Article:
Peter Pesti, MS, MSc
The Nanowerk News article Lots of nanotechnology in roadmap of the 21st century said
You might already have seen Peter Pesti’s compilation “Detailed Roadmap of the 21st Century” posted at the Georgia Tech website.
Pesti’s compilation is a year by year bullet point list of notable advances expected to happen in the 21st century, from 2006 onwards. The motivation for creating such a compilation is to allow us to evaluate predictions in context of other predictions; evaluate their credibility in view of the big picture; and finally, to enable us to better plan and prepare for the coming years. Since the goal is to provide an overview of predictions, the list contains no original research or predictions: all listed advances are marked with their sources. When time ranges are given in the original sources, the most pessimistic (ie. latest) predictions are used. While the compilation aims to be comprehensive, it does not aim to be coherent: it is up to the reader to resolve conflicting predictions by trusting one (or none) of the sources.
For ground truth reference, listed advances include planned phases of large science and construction projects (with plans extending mostly until 2015), some regular political and sporting events (until 2025), and the age of Britney Spears. Projections on the state of the world (until 2050) are from Goldman Sachs, PricewaterhouseCoopers, the United Nations and the US intelligence community. Technology development projections are from DoD roadmaps, a nanotechnology expert survey, a semiconductor roadmap, and futurist opinions (Kurzweil, Klatz, Grossman, deGrey). An extensive compilation from British Telecom’s futurologists is also included, although predictions on that list have no source indications and the authors compiling the list “do not necessarily approve or condone what we are predicting will happen”.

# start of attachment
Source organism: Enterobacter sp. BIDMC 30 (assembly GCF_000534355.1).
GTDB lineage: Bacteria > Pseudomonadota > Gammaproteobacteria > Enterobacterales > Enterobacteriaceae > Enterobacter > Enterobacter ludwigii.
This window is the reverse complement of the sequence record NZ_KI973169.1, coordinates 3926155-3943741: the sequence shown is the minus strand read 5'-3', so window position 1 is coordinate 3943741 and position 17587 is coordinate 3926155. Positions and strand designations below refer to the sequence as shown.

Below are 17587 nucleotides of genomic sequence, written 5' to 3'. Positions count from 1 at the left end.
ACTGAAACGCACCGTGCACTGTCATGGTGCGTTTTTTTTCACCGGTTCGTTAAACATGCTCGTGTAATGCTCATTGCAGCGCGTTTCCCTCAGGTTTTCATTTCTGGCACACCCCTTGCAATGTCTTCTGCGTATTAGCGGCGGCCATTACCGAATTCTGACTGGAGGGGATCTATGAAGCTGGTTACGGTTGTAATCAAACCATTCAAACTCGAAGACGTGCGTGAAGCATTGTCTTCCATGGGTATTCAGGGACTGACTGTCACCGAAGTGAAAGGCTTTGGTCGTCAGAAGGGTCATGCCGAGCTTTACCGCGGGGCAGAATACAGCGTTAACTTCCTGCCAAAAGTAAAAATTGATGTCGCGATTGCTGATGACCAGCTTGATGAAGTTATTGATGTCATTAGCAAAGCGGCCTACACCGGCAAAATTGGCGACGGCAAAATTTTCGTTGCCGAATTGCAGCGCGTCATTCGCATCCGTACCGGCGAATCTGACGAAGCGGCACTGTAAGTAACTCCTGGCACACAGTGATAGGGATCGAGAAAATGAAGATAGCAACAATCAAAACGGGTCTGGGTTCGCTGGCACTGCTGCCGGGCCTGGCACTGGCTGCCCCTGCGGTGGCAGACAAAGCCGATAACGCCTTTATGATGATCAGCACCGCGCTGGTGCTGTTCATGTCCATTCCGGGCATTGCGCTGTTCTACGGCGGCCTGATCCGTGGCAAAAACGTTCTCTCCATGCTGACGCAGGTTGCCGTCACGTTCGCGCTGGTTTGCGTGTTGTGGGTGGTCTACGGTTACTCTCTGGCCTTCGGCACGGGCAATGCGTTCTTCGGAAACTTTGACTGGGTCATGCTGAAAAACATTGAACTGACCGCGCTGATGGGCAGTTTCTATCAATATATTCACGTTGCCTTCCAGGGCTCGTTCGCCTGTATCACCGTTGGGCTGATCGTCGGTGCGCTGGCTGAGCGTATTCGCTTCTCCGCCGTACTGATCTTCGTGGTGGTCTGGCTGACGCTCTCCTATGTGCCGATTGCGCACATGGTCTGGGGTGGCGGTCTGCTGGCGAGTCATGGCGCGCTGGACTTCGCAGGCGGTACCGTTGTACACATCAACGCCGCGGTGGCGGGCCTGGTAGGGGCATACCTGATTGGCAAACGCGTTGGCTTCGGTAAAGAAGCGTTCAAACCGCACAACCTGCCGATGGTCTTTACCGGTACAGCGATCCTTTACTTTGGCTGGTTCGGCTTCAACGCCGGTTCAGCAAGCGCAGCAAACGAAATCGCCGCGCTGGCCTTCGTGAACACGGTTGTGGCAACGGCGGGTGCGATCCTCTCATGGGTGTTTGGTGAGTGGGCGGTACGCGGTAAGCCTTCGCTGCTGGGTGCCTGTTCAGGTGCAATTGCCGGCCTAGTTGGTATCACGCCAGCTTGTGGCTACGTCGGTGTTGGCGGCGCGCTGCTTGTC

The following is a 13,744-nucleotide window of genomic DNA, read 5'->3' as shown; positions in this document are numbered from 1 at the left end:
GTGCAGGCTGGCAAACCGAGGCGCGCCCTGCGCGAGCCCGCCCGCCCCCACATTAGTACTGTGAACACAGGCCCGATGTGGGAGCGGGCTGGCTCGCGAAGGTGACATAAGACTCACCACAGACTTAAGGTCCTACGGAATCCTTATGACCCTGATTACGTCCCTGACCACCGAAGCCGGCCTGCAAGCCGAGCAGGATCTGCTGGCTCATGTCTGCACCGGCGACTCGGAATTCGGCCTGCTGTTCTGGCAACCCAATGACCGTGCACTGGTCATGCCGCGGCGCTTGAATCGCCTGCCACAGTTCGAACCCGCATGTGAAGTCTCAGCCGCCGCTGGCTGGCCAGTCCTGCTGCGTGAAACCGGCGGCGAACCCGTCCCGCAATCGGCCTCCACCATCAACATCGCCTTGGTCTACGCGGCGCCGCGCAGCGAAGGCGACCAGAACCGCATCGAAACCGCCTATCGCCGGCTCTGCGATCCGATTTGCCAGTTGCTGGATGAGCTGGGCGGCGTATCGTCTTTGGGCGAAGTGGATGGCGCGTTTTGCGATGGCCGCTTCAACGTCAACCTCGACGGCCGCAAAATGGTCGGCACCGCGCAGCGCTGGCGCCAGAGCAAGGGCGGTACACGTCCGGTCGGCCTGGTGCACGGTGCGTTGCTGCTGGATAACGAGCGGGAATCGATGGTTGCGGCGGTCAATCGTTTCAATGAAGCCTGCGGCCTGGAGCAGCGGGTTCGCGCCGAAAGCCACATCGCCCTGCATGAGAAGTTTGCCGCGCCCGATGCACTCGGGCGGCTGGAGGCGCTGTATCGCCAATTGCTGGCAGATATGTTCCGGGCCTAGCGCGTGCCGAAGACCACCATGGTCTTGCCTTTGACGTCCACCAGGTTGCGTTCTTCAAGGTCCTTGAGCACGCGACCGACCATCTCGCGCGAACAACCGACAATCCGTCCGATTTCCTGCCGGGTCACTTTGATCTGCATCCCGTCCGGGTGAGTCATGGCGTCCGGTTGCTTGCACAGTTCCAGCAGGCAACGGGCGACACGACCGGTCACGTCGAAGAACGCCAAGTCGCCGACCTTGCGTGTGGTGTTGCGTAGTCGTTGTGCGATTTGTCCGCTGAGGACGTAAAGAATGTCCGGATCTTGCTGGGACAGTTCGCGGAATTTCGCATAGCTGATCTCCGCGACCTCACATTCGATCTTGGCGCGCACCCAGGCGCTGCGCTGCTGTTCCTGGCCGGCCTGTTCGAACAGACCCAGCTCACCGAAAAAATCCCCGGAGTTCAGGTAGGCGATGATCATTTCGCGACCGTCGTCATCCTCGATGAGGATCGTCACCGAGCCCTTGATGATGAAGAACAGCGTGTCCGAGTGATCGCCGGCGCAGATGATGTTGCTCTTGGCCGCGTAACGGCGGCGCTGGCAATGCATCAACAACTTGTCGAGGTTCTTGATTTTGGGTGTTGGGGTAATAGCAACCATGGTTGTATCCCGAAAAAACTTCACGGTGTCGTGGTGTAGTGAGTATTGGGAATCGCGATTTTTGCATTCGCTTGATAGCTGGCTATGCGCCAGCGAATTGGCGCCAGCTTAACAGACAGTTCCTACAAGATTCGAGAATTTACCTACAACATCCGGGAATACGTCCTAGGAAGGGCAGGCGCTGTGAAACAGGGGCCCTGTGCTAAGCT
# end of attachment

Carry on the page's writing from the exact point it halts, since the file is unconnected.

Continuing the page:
Peter Pesti, MS, MSc is the author of
Detailed Roadmap of the 21st Century
and is a PhD student in Computer Science at the Georgia Institute of
Peter also authored the Google Maps Nighttime! mashup webpage (165,000 unique visitors in first month), coauthored “mGraffiti” satellite and map imagery based community interaction software for Windows Mobile powered PDAs, and authored the “Fairhill TTS” corpus-based speech synthesis engine in C++ for Hungarian.
His publications include Biometric Identification Using Song-Based Blink Patterns, Corpus-Based Unit Selection TTS for Hungarian, Generation Change in Speech Synthesis (in Hungarian), and Design Issues of a Corpus-Based Speech Synthesizer.
Peter earned a MS in Computer Science from the Georgia Institute of Technology in 2006 and a MSc in Technical Informatics from the Budapest University of Technology, Hungary in 2006. He speaks English (fluent), French (intermediate), and Hungarian (native).